November 20

“We do not suddenly fall on death, but advance towards it by slight degrees; we die every day.” – Seneca

This is a theme that comes up frequently in stoic philosophy, the time spent, the days behind us are already within death’s embrace. It’s a nice way to look at life and an even nicer way to look at death. As a process instead of an event. We can then look at our days, even our hours, as a finite set of resources. Something to be spent as we go along.

If we start to look at each day as something that we are going to have to hand over to death when it’s over we will start to value them differently. Maybe not more, it might be that we start to look at our time in a more utilitarian kind of way, but we will definitely see them differently when we change the way we see them ending.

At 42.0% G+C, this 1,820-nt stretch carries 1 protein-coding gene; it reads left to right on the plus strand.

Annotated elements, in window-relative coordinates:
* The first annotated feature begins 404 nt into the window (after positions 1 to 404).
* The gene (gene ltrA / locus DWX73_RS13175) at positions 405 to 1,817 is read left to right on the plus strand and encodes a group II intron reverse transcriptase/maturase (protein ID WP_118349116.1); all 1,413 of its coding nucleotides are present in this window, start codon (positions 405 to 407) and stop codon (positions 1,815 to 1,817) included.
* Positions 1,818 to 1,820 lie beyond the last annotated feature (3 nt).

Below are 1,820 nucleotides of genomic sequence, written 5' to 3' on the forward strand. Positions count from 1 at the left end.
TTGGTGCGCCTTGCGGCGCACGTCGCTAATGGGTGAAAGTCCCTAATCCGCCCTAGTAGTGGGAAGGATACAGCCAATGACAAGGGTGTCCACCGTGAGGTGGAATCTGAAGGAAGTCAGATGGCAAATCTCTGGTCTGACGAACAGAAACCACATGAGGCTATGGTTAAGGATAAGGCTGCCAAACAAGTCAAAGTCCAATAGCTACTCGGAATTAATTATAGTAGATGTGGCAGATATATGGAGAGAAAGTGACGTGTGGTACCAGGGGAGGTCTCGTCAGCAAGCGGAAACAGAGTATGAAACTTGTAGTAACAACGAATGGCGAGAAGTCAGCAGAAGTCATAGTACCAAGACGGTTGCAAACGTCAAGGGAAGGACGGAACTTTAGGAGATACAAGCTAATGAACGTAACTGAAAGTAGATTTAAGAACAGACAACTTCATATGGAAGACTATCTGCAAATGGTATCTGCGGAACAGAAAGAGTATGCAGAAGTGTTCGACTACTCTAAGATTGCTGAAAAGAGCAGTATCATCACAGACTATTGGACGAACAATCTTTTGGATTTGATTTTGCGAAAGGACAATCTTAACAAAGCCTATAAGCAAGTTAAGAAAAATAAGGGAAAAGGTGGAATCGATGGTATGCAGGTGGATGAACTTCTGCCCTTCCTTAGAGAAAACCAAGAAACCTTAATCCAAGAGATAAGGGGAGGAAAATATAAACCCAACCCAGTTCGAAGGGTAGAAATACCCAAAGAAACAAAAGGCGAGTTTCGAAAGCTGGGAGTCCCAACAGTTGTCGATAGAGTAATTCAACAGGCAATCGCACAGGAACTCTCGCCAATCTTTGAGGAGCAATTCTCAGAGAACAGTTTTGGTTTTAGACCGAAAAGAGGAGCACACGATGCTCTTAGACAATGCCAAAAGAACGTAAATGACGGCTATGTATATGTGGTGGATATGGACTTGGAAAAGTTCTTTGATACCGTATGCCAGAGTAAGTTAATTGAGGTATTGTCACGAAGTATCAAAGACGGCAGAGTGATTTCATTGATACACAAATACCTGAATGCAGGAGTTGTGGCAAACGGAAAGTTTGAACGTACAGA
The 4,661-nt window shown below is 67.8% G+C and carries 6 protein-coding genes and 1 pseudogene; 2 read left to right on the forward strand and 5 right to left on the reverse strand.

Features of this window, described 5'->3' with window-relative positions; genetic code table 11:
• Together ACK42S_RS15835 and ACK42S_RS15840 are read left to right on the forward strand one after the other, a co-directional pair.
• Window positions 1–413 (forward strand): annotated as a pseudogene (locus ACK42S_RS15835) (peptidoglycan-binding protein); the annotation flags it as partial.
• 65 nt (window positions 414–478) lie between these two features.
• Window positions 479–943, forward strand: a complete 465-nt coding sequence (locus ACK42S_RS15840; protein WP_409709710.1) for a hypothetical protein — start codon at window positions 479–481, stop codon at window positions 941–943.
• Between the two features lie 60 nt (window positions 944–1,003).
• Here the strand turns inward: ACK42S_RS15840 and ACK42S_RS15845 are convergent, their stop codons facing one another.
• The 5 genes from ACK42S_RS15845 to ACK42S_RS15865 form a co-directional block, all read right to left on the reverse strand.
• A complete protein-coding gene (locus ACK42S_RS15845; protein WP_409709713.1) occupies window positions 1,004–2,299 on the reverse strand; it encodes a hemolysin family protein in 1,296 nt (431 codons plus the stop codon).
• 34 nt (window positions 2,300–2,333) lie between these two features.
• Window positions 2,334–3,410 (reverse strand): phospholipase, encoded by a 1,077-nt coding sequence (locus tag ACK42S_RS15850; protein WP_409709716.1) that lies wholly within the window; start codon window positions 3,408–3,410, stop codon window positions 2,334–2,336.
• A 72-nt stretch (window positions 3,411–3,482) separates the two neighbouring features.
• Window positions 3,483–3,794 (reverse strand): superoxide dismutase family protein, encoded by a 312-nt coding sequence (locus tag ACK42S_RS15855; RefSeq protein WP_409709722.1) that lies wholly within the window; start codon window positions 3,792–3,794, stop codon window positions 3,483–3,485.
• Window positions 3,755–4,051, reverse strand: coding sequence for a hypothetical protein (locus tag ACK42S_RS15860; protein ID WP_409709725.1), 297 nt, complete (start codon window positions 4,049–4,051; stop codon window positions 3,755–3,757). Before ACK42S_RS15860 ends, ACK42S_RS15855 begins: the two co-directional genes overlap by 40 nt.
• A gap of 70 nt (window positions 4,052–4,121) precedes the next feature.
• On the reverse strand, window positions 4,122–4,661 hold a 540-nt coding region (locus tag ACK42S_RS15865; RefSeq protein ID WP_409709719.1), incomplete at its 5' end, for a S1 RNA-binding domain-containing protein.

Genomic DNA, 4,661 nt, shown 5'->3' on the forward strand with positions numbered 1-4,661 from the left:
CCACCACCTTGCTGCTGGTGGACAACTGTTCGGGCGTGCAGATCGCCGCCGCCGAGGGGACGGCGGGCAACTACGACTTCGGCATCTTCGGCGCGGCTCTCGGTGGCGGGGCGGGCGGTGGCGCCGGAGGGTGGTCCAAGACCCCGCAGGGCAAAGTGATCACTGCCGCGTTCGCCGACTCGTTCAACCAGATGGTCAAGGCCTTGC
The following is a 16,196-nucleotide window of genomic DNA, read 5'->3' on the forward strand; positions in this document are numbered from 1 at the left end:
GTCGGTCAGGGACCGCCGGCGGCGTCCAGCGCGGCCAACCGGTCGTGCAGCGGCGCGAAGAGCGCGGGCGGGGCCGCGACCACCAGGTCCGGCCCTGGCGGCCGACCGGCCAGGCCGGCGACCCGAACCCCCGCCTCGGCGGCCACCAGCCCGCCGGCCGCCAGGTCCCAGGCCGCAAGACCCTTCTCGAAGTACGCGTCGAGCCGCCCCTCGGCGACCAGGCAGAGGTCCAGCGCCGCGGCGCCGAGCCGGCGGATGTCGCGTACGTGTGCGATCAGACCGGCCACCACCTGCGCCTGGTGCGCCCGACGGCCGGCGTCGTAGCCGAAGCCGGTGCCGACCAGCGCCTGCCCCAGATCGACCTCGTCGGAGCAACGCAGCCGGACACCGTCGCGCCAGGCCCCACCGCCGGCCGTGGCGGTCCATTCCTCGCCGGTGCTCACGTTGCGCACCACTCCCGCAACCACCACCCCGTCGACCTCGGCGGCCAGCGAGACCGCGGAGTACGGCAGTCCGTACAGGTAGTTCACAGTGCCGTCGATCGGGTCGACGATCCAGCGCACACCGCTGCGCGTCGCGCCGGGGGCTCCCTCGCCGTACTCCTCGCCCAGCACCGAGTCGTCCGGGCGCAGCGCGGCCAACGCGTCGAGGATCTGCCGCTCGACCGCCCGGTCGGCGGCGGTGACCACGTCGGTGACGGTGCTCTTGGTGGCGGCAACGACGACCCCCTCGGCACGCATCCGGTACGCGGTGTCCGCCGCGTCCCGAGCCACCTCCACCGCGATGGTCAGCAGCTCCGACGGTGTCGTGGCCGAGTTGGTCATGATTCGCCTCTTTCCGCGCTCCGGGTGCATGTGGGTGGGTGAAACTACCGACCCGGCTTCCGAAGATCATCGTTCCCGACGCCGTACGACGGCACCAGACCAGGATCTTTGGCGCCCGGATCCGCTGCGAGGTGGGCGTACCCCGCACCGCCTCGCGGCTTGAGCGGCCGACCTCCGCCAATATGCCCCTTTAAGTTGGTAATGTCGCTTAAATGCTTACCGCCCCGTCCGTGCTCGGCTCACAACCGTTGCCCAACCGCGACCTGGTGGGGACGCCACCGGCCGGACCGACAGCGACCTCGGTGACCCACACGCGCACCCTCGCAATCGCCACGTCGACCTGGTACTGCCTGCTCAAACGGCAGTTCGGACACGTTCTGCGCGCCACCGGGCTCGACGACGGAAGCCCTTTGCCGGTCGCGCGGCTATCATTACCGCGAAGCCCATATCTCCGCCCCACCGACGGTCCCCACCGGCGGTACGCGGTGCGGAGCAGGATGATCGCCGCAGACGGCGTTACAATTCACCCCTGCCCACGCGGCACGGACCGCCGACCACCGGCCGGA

When we start to see each passing minute as a part of us that has already died we will start to see death differently as well. Death is no longer an event to be feared, a spot in time we are dreading the arrival of. Instead, it is the place we have been discarding our passed time already. A place where eventually one hundred percent of our time will have been placed.

This might not be pleasant but maybe – just maybe – it will make us want to do more with that time before we place it in death’s hands.

virtus fortis vocat



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